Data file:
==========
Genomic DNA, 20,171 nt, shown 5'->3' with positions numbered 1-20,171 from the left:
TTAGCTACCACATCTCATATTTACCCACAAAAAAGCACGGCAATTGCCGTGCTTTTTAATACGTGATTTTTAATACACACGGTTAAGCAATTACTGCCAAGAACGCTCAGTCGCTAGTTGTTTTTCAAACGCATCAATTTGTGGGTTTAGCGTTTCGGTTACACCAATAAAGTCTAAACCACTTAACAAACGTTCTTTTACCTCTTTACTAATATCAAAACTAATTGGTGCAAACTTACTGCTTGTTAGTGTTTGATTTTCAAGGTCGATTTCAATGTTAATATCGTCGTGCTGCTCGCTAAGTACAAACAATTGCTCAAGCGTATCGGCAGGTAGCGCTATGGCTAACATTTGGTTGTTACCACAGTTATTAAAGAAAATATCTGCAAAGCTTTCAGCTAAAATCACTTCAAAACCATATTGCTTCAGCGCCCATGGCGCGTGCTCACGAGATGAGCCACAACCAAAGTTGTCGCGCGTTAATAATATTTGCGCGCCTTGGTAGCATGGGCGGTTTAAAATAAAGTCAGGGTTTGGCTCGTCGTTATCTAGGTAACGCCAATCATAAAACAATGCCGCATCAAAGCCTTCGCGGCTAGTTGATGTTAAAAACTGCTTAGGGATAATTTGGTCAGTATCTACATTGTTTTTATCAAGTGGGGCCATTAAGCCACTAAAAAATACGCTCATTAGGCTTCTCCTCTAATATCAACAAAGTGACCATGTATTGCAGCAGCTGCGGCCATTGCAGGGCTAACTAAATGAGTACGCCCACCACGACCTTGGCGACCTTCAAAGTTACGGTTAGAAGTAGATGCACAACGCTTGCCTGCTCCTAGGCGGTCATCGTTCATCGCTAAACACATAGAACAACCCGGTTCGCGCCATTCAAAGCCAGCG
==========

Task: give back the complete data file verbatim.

Genomic DNA, 20,171 nt, shown 5'->3' with positions numbered 1-20,171 from the left:
TTAGCTACCACATCTCATATTTACCCACAAAAAAGCACGGCAATTGCCGTGCTTTTTAATACGTGATTTTTAATACACACGGTTAAGCAATTACTGCCAAGAACGCTCAGTCGCTAGTTGTTTTTCAAACGCATCAATTTGTGGGTTTAGCGTTTCGGTTACACCAATAAAGTCTAAACCACTTAACAAACGTTCTTTTACCTCTTTACTAATATCAAAACTAATTGGTGCAAACTTACTGCTTGTTAGTGTTTGATTTTCAAGGTCGATTTCAATGTTAATATCGTCGTGCTGCTCGCTAAGTACAAACAATTGCTCAAGCGTATCGGCAGGTAGCGCTATGGCTAACATTTGGTTGTTACCACAGTTATTAAAGAAAATATCTGCAAAGCTTTCAGCTAAAATCACTTCAAAACCATATTGCTTCAGCGCCCATGGCGCGTGCTCACGAGATGAGCCACAACCAAAGTTGTCGCGCGTTAATAATATTTGCGCGCCTTGGTAGCATGGGCGGTTTAAAATAAAGTCAGGGTTTGGCTCGTCGTTATCTAGGTAACGCCAATCATAAAACAATGCCGCATCAAAGCCTTCGCGGCTAGTTGATGTTAAAAACTGCTTAGGGATAATTTGGTCAGTATCTACATTGTTTTTATCAAGTGGGGCCATTAAGCCACTAAAAAATACGCTCATTAGGCTTCTCCTCTAATATCAACAAAGTGACCATGTATTGCAGCAGCTGCGGCCATTGCAGGGCTAACTAAATGAGTACGCCCACCACGACCTTGGCGACCTTCAAAGTTACGGTTAGAAGTAGATGCACAACGCTTGCCTGCTCCTAGGCGGTCATCGTTCATCGCTAAACACATAGAACAACCCGGTTCGCGCCATTCAAAGCCAGCG